Evidence points to the fact that ONTI’s activities are largely focused on the alignment and the standardisation of ICT projects, with a focus on the adoption of technology, and the approval process itself in compliance with the Decálogo’s principles. Yet, the process overlooks control after the approval stage, alignment with data and digital services standards, and the overall benefits of ICT projects for citizens (e.g. in terms of public service delivery).

For instance, while it is mandatory for public sector institutions to follow ONTI’s certification process using either the RTE or RTC formats, the recommendations included on ONTI’s final certification or dictamen are not of mandatory observance (OECD, 2018[1]).

While one could not expect all projects to be aligned with ONTI’s guidelines, the use of thresholds and the early involvement of ONTI could be considered an addition to the current process in order to bring further order, coherence and control to the overall ICT commissioning process.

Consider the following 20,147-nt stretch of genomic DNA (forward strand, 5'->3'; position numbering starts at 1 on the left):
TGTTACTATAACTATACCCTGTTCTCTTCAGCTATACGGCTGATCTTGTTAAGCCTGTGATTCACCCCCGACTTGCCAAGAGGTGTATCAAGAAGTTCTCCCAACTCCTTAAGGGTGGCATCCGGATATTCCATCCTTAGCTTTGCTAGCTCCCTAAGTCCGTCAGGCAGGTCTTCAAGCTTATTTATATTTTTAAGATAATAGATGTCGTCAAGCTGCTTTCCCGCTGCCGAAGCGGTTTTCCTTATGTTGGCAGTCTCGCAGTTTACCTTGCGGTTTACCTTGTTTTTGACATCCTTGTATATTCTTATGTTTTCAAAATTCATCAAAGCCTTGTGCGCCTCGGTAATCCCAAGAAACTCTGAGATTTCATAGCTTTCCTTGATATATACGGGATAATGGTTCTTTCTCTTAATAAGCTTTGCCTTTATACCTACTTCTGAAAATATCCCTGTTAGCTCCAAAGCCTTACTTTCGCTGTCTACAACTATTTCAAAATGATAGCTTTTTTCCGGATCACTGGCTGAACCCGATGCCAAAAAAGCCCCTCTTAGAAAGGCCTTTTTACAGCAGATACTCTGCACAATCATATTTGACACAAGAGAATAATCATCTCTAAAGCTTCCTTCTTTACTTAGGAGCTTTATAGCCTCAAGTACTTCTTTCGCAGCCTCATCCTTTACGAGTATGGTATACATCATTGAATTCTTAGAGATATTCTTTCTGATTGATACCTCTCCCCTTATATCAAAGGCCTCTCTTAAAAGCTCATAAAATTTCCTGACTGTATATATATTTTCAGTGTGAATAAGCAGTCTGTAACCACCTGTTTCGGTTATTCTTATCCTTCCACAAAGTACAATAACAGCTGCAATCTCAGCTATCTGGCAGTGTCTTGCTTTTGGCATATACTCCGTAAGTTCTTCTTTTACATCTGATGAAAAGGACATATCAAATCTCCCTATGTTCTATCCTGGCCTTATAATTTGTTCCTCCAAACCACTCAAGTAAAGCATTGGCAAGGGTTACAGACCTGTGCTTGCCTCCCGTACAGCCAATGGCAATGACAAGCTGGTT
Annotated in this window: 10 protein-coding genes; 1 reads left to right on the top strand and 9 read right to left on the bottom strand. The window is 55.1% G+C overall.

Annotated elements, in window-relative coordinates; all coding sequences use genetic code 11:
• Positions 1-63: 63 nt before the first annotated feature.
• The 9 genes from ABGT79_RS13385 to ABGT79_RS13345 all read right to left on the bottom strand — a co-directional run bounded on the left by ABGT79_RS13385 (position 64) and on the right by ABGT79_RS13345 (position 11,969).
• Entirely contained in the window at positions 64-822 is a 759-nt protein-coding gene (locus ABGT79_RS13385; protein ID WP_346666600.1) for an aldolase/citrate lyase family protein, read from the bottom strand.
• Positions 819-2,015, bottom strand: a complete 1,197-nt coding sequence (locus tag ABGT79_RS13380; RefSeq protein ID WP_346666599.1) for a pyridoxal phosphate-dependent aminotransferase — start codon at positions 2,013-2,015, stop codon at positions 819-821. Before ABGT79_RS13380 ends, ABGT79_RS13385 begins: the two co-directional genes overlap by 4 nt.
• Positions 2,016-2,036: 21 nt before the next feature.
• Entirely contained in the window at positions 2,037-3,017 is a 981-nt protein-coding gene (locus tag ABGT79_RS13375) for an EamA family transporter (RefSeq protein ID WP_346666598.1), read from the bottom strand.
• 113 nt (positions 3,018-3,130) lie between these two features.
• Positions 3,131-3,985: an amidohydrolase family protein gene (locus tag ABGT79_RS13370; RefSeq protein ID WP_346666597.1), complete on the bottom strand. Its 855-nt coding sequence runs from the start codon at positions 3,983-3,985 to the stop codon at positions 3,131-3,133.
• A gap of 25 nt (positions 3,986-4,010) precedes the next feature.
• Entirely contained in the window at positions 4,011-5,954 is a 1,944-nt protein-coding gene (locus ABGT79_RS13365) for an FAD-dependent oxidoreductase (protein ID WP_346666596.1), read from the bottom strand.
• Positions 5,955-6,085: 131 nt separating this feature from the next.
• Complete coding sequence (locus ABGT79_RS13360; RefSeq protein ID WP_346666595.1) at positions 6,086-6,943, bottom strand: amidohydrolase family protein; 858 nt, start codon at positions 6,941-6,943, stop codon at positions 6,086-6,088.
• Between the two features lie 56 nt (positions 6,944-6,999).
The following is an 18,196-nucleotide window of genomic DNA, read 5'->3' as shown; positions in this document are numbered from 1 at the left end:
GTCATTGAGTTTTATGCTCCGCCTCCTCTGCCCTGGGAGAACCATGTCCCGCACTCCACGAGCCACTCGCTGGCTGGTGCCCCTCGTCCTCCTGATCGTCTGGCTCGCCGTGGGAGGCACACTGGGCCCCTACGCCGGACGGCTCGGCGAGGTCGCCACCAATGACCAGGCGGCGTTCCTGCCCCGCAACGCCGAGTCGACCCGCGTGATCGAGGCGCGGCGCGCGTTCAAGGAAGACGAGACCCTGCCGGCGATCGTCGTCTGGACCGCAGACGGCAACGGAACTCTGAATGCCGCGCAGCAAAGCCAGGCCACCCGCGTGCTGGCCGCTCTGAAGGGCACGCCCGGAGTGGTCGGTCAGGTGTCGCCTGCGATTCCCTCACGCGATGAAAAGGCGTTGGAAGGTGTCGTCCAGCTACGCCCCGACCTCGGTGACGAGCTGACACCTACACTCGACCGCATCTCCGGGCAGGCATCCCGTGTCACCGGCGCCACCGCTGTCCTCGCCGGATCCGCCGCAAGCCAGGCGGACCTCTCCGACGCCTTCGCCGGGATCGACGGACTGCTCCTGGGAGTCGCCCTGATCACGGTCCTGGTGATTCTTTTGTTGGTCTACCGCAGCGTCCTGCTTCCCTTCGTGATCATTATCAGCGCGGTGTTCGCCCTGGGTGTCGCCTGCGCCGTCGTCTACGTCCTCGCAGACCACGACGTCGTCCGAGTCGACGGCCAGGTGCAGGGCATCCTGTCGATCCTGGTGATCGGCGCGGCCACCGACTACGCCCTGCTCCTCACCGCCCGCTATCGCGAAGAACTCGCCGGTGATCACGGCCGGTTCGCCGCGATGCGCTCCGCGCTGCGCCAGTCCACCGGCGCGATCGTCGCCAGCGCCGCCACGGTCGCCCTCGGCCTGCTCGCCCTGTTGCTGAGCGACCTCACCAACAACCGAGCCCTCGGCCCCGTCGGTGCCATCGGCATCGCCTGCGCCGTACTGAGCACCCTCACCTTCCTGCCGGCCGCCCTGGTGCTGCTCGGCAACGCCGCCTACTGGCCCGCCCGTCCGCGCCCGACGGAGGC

Results from the survey that was administered for the purpose of this review indicate that to date the central government does not use budgetary thresholds to structure the governance process related to the approval of ICT projects (OECD, 2018b). This is in conflict with OECD practices, where data for 2014 show that 80% of OECD countries at the time were using these instruments to better govern ICT projects across the broad public sector (OECD, 2014b).

For instance, in France, the Method of Analysis and Scalation of Value (Méthode d’Analyse et de Remontée de la Valeur, MAREVA2), created in 2007, defined an economic and strategic analytical framework for ICT projects.3 MAREVA2 focuses on benefits rather than costs. The use of the MAREVA2 framework is mandatory for those projects with an expected cost equal to or higher than EUR 9 million.